The traditional Baḵhtiari way of life is typical of the long-distance nomadism which evolved in the Zagros highlands from the thirteenth century onward, at first under the impact of the Mongol invasions, and probably attained its present form during the eighteenth century, in a defensive reaction against increasing fiscal and administrative pressures experienced under successive Iranian régimes.

The Bakhtiari nomads move between a summer abode in the high mountains and a winter abode in the western foothills adjoining the Ḵhuzestan plain.

The ecological boundary between the two zones coincides roughly with the course of the Ab-e Bazoft. Thus the Bakhtiari country falls into two different administrative provinces: Chahar Maḥal, where the summer quarters lie, and Ḵhuzestan, in which the winter quarters are included. The seasonal migrations made by different sections of the tribe vary in length and can reach 300 km.

The migration into the mountains takes place in springtime when the weather and the vegetation are at their best; it lasts longer (15 to 45 days) than the reverse migration.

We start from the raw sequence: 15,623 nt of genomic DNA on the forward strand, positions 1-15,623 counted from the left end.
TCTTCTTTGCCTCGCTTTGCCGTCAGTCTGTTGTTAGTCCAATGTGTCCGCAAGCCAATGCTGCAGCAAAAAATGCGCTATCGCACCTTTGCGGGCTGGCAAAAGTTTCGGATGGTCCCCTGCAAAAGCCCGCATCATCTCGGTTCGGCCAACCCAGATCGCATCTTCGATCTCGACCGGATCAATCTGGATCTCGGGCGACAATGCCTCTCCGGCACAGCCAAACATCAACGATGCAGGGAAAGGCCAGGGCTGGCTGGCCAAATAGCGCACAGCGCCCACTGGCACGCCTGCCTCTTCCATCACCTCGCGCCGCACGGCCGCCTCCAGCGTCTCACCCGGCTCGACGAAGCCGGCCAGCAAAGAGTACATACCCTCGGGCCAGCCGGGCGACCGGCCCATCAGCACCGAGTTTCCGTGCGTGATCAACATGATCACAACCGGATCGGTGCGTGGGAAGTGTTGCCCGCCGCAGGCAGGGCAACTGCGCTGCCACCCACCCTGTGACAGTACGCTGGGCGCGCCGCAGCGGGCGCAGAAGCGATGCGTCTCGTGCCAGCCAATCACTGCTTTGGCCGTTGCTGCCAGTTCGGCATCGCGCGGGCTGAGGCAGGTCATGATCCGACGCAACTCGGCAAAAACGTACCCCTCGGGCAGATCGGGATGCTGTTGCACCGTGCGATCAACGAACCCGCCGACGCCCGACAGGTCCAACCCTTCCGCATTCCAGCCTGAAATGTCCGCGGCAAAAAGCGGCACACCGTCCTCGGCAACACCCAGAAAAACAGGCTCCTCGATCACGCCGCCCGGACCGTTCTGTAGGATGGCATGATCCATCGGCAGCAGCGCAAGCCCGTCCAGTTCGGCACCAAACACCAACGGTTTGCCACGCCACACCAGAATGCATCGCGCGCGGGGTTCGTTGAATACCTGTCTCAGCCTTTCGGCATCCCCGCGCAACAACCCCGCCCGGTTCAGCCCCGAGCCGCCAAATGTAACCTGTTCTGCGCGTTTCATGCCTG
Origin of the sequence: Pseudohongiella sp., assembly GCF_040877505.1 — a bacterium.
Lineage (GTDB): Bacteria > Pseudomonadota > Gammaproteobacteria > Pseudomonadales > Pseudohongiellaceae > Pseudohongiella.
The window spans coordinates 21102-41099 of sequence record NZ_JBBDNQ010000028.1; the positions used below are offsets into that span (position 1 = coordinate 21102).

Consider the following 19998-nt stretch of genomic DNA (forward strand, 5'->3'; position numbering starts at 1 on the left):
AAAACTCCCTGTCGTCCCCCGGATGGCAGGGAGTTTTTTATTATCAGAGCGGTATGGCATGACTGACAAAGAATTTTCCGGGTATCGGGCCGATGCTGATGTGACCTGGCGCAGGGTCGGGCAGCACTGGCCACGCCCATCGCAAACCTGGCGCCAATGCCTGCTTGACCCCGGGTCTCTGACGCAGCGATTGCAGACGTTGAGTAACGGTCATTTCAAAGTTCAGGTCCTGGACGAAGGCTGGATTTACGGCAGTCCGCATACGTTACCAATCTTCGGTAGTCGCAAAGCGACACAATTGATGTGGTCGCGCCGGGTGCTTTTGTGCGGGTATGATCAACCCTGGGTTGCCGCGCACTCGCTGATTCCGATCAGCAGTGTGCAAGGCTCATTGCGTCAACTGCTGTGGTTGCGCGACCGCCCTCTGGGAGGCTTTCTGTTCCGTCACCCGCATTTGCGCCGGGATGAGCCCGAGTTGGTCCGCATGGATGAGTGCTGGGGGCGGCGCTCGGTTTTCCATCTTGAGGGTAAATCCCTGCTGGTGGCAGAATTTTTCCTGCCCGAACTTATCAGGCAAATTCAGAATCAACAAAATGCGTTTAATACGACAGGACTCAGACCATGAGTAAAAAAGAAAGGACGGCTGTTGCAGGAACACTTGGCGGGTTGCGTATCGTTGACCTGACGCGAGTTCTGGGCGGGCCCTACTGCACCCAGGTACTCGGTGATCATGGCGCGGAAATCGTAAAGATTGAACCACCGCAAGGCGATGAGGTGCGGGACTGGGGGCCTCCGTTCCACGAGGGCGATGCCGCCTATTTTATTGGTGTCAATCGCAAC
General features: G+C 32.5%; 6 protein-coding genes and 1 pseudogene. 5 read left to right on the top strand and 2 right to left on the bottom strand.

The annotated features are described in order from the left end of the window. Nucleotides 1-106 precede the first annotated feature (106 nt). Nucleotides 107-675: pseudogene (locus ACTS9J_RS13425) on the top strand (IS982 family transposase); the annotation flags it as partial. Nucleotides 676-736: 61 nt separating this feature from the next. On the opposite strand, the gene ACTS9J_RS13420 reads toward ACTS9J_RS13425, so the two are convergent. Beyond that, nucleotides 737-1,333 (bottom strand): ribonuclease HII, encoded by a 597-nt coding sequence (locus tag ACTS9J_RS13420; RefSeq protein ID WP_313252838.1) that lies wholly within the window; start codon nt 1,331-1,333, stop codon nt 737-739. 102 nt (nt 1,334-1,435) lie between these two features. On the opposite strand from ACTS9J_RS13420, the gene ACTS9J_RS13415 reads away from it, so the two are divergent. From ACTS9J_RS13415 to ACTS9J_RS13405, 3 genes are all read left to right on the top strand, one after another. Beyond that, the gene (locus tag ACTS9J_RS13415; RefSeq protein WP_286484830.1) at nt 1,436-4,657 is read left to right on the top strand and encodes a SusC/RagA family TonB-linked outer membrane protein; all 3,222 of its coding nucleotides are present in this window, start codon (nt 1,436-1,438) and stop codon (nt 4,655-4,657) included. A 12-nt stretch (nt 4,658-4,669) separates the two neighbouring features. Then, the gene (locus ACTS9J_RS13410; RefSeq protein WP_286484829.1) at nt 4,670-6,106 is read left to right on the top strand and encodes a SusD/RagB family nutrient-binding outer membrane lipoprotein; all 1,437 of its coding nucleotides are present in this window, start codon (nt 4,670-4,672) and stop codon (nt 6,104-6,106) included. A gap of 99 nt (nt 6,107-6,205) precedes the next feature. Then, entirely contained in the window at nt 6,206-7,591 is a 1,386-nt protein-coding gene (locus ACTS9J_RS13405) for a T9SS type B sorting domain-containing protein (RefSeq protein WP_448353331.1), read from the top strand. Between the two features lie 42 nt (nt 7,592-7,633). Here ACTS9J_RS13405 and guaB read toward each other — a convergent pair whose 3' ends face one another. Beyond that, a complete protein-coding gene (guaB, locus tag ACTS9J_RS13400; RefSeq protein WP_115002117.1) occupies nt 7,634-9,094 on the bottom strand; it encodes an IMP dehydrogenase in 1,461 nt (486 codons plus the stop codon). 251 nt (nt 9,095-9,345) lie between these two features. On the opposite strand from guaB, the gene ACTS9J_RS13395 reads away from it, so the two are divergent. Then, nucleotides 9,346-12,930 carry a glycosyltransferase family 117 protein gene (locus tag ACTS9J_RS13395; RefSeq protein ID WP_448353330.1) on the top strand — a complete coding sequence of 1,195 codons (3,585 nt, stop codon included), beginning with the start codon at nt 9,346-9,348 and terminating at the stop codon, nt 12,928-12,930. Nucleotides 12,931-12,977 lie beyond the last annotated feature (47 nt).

TURKMEN nomads

Turkmens are a nation and Turkic ethnic group native to Central Asia, primarily the Turkmen nation state of Turkmenistan. Smaller communities are also found in Iran, Afghanistan and North Caucasus.They speak the Turkmen language, which is classified as a part of the Eastern Oghuz branch of the Turkic languages. Examples of other Oghuz languages are Turkish, Azerbaijani, Qashqai, Gagauz, Khorasani, and Salar.

They have been living in Iran since 550 AD, but they began to form a tribe from 750 AD. They can be considered as the descendants of Central Asian Turks who were retained to their ethnic identity during the Mongol invasion. There are different Turkmen tribes live in Iran, but not all of them lives in Iran.

The most important tribes of Turkmen living in Iran are Kuklans and Yamotes. The Kuklans has six branches, and live in the central and eastern of Turkmen Sahra. The Yamotes consists of two large clans; the Atabai and Jaafarbai, who live at the west part of Turkmen Sahra.